ABUJA, Nigeria - Seeking to breaking down the taboos shrouding a disease that has devastated Africa, President Clinton urged Nigerians yesterday to show the same resolve they displayed in enduring decades of dictatorship in confronting what he called the "tyranny" of AIDS.
Clinton, standing beside a man infected with the virus that afflicts 24 million Africans and has become the continent's leading killer, applauded Nigeria's efforts to control the spread of AIDS.
But he offered a blunt reminder to Africans that acquired immune deficiency syndrome is preventable - if people will only speak frankly about how it is spread, and then act.
"AIDS is 100 percent preventable - if we are willing to deal with it openly and honestly," Clinton said. "In every country, in any culture, it is difficult, painful, at the very least, embarrassing to talk about the issues involved with AIDS.
"But is it harder to talk about these things than to watch a child die of AIDS who could have lived if the rest of us had done our part?" the president asked. "Is it harder to talk about than to comfort a child whose mother has died?
"We have to break the silence about how this disease spreads and how to prevent it. And we need to fight AIDS, not people with AIDS."
The president's remarks presented a bold challenge, not only to Nigerians but to all in Africa, where health workers and experts have lamented that the social stigma surrounding the disease and an absence of public education and discussion of its dangers and impact have contributed greatly to its spread.
Clinton announced some increased aid for Nigeria's fight - $20 million to control the spread of AIDS, malaria and polio, and a plan to include AIDS education as part of the military training that U.S. troops are giving to Nigerian peacekeepers headed to nearby Sierra Leone, which has been ravaged by civil war.
He told the audience of young people, religious leaders and female leaders that Nigerians, despite the much-heralded introduction of civilian rule last year, will never be free until they bring infectious diseases under control. Of Nigeria's population of 114 million, about 2.6 million are infected with the virus that causes AIDS.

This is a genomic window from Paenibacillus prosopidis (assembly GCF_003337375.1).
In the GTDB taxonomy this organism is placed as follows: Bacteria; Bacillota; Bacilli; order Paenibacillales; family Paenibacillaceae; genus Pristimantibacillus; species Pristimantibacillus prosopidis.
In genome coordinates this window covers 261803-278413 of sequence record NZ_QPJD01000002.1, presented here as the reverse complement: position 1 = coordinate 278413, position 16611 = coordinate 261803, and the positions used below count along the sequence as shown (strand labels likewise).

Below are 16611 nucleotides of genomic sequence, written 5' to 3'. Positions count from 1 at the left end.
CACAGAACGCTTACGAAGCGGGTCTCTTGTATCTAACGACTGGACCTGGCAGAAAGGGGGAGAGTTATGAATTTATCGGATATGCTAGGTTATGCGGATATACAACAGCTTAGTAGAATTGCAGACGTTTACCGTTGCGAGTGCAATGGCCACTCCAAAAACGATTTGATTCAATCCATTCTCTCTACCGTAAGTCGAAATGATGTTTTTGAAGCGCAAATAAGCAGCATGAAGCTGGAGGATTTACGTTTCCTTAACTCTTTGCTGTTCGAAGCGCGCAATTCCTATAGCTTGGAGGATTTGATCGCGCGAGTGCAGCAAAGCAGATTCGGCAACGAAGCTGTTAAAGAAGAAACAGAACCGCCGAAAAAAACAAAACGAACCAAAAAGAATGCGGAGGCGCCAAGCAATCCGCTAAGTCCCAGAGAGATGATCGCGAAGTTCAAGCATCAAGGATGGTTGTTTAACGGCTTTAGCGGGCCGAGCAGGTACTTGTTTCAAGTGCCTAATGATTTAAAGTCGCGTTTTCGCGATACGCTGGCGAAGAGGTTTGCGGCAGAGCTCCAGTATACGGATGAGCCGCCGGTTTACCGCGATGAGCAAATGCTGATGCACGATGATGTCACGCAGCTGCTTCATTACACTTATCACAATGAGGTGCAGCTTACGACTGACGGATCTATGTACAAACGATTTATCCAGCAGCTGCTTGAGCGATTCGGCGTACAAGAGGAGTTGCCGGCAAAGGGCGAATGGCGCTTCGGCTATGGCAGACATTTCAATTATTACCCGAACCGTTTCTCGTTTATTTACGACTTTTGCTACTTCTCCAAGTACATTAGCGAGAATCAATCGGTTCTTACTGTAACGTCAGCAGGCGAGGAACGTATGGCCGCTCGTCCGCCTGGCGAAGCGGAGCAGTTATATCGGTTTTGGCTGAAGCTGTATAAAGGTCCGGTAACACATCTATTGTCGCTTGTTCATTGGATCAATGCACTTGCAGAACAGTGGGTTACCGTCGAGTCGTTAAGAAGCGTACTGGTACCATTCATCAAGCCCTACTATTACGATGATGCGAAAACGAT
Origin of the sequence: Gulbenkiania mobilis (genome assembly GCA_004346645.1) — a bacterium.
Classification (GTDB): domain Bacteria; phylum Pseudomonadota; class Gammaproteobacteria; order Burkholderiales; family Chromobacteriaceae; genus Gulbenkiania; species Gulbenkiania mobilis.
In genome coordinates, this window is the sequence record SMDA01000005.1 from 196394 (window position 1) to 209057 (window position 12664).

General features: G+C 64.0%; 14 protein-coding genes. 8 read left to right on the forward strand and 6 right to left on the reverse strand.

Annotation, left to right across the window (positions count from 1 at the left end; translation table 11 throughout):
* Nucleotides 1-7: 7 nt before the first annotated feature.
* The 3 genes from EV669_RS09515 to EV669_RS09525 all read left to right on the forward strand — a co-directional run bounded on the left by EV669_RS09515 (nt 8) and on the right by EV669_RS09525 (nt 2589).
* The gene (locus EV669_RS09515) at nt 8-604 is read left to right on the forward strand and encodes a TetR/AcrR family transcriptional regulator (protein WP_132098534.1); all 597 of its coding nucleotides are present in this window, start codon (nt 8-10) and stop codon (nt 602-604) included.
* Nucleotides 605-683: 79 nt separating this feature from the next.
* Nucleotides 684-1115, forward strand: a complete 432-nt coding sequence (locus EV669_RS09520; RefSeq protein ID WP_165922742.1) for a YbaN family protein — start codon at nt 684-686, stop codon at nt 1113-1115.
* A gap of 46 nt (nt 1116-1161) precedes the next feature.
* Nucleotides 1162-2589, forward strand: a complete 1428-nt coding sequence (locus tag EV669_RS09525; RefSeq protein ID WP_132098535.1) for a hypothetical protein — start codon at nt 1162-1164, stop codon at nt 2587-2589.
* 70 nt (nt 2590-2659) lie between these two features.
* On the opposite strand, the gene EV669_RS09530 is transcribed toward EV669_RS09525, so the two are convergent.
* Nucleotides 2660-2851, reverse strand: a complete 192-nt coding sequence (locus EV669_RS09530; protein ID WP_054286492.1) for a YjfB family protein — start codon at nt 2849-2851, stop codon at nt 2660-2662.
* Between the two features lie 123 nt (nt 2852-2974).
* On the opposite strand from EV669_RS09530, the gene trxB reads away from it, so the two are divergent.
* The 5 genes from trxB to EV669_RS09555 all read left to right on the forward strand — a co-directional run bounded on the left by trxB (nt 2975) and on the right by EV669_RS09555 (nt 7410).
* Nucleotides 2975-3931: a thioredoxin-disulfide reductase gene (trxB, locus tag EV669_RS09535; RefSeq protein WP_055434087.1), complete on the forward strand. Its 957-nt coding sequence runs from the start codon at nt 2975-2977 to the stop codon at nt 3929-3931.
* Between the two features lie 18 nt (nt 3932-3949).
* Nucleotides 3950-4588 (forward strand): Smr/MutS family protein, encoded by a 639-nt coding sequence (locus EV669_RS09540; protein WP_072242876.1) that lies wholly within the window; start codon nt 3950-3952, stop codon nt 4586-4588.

U.S. officials, frustrated by the lack of action by some African governments, have praised Nigerian President Olusegun Obasanjo for making the fight against AIDS a priority. But the Nigerian president stressed yesterday that it was a disease that his country could not battle alone.
Africans have reacted coolly to the United States' offer of $1 billion in annual loans to finance the purchase of anti-AIDS drugs in sub-Saharan Africa, suggesting that the approach would add to countries' already heavy debt burden of some $32 billion. Throughout Clinton's two-day visit here, Obasanjo has repeatedly raised the issue of debt relief, encouraging the wealthy nations of the world to forgive the large sums amassed by previous African rulers.
Clinton, in addressing business leaders yesterday, said that past leaders of Nigeria - a country that has suffered under callous and corrupt dictators for most of its modern history - had squandered the country's riches and that leaders now must be careful to focus any debt relief on improving the lives of its people.
Earlier yesterday, Clinton toured a small African village, walking through muddy paths past huts that were hooked up to electricity only a month ago. Guided by Mohammedu Baba, the chief of the village, Ushafa, Clinton entered a small medical clinic that had been stocked with supplies by the State Department the day before.